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20-05-2012 | Genetics | Article

Researchers discover promising treatment for Fanconi anemia


Free abstract

MedWire News: Treatment with a combination of antioxidants significantly improves genetic stability in lymphocytes from patients with Fanconi anemia, in vitro study data show.

Filipa Ponte (University of Porto, Portugal) and colleagues say their findings suggest that the two antioxidants ‑ α-lipoic acid (α-LA) and N-acetylcysteine (NAC) ‑ could make an "effective antioxidant prophylactic cocktail" to prevent or delay bone marrow failure and early cancer development, characteristically seen in patients with Fanconi anemia.

The researchers explain that Fanconi anemia is a rare genetic disorder that renders patients hypersensitive to oxidative damage, and to the effects of chromosome-damaging alkylating agents, particularly diepoxybutane (DEB).

Mitochondrial dysfunction, which ultimately leads to oxidative modifications of DNA, proteins, and lipids, has been implicated in the pathology of the disease.

In the present study, Ponte and team examined the effects of α-LA, a mitochondrial protective agent, and NAC, a direct antioxidant and a known precursor for glutathione synthesis, on spontaneous and DEB-induced chromosome instability (CI) in lymphocyte cultures from 15 patients with Fanconi anemia.

The lymphocyte cultures were treated with 20 µM alpha-LA, 500 µM NAC, α-LA plus NAC at the same concentrations, or no antioxidant (control) for 48 hours and then assessed for chromosome breakage.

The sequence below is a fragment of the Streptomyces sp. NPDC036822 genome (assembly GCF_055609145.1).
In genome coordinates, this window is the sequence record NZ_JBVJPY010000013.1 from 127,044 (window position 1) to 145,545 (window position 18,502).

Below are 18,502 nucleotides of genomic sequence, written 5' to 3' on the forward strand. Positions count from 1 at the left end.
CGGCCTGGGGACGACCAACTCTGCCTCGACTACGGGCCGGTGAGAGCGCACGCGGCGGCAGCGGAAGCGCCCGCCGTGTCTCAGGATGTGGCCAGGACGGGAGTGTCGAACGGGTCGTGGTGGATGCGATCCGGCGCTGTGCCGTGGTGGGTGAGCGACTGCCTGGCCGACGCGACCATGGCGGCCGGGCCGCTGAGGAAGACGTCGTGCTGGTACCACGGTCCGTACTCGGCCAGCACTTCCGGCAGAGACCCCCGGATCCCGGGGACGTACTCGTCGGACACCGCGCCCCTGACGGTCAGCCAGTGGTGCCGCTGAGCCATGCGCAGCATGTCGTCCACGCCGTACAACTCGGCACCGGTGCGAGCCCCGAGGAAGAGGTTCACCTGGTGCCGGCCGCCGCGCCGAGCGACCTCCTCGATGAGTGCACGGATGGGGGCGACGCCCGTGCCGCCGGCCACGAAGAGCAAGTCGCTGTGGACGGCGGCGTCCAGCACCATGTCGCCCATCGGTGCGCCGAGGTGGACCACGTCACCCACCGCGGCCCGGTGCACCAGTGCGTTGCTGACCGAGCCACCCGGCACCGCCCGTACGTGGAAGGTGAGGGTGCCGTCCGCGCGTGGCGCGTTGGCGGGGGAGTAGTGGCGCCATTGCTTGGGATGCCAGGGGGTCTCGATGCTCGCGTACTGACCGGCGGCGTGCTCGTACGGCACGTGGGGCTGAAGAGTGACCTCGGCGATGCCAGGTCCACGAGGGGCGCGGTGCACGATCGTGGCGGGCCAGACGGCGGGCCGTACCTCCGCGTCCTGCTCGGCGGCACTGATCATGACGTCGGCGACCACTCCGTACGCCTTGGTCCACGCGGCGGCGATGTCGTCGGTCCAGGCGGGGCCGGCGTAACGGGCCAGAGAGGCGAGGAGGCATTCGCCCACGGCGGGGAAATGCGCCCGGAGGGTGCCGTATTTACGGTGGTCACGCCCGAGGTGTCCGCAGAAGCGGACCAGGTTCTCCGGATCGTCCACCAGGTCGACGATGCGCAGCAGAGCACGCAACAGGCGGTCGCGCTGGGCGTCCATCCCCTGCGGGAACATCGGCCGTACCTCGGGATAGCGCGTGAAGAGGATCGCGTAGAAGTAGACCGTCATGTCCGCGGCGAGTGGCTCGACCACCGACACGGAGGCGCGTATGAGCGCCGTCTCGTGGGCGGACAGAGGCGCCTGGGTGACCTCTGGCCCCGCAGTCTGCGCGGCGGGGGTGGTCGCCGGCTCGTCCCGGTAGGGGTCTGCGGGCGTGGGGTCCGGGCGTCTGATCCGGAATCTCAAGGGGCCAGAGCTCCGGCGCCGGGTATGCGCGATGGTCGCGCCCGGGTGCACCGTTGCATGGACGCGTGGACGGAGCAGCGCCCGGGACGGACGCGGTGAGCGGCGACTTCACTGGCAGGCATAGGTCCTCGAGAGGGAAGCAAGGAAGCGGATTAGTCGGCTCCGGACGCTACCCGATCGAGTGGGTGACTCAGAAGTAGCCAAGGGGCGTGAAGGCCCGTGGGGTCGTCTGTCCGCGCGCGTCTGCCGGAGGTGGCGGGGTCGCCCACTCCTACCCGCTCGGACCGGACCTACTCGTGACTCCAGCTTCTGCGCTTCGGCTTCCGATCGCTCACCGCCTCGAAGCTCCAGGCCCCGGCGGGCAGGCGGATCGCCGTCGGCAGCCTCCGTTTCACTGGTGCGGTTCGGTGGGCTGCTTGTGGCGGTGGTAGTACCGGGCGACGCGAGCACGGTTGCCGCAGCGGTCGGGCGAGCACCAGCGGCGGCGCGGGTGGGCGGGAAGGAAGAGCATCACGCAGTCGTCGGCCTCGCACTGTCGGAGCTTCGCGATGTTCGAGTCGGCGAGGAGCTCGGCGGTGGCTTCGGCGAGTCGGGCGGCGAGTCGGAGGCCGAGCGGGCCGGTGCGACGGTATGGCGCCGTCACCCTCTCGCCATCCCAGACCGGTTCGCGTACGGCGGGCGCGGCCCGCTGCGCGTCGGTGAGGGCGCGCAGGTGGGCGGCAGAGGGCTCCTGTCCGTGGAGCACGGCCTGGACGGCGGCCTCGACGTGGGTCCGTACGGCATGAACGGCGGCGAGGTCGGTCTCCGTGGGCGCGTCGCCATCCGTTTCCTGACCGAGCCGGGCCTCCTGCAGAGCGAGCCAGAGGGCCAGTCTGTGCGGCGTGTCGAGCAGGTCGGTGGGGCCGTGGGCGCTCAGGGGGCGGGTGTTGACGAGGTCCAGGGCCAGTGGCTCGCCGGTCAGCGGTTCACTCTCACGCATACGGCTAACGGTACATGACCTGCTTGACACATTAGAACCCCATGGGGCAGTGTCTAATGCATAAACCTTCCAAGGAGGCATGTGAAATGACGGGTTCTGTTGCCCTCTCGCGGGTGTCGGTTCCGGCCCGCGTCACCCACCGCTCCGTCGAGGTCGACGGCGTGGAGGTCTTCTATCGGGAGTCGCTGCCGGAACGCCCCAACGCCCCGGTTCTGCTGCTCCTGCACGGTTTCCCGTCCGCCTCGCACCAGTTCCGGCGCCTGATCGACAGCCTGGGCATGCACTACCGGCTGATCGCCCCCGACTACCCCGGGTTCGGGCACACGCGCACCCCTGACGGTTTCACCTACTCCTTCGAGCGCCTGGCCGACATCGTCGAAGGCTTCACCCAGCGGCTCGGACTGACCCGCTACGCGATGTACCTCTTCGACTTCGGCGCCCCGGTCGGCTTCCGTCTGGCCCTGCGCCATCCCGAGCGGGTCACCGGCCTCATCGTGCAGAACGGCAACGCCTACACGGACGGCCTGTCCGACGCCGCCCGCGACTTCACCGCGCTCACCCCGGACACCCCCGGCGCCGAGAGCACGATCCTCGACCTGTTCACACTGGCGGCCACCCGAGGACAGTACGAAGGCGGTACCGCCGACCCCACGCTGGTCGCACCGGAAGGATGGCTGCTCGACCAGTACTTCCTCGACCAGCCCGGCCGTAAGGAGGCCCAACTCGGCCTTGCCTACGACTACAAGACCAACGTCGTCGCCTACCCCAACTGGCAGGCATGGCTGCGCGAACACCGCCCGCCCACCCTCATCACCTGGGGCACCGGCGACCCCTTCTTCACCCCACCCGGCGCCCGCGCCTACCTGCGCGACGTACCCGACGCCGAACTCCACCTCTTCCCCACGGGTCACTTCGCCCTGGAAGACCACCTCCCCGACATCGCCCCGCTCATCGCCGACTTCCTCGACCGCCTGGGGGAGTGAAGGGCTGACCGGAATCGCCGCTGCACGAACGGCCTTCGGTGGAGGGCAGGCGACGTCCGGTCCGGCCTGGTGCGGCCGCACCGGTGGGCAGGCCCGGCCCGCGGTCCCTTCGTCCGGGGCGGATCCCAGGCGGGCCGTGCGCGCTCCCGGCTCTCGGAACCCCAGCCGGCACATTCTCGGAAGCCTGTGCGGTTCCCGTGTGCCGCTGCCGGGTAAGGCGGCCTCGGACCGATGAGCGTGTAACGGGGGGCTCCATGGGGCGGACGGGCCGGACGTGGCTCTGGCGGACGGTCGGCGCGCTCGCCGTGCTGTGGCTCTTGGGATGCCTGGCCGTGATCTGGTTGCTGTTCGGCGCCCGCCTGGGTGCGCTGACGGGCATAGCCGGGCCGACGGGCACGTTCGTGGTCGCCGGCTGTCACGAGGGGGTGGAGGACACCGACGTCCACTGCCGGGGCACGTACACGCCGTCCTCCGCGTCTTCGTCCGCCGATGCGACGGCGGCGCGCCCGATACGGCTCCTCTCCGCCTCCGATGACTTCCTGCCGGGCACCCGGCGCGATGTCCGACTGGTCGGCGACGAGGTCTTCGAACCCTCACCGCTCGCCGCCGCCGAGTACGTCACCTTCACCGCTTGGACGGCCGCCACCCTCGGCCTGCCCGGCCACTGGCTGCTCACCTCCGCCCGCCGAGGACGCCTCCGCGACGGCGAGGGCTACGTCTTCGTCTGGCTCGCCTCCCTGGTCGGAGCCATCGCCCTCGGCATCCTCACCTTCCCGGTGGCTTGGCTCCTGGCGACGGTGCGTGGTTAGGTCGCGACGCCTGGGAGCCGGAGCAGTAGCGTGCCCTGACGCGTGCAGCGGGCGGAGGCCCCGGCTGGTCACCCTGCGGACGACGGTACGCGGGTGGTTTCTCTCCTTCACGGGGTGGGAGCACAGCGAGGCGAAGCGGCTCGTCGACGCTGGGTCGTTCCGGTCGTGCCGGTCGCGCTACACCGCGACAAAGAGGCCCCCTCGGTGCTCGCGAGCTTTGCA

As reported in the Orphanet Journal of Rare Diseases, all of the treated lymphocyte cultures showed a significant reduction in the number of spontaneous breaks per cell, compared with cultures without antioxidant treatment. Overall, the percentage reduction in chromosome breakage relative to the control group was 35% in cultures treated with α-LA, 40% with NAC, and 58% α-LA plus NAC. All reductions were statistically significant.

In a subgroup of mosaics or post-transplant chimera patients (ie, those with a higher frequency of normal cells), the number of chromosome breaks per cell decreased by approximately 80% with α-LA plus NAC treatment, to a level similar to that observed in normal cells.

The researchers also evaluated the effect of the treatments on DEB-induced CI. As observed with spontaneous CI, all three treatments significantly reduced the number of chromosome breaks per cell by between 28% and 60% compared with no treatment.

Ponte and co-authors say that their findings "might open a novel strategy to deal with FA disease."

"The choice of these antioxidants, apart from their pharmacodynamics, takes into account that both α-LA and NAC have been already approved for safe human use [for other conditions] with minimal or no adverse effect, showing an excellent safety profile," the researchers note.

They conclude that a clinical trial investigating whether administration of these drugs can prevent the development of leukemia, in an initial phase, and solid tumors in an advanced form of the disease is now warranted.

By Laura Cowen

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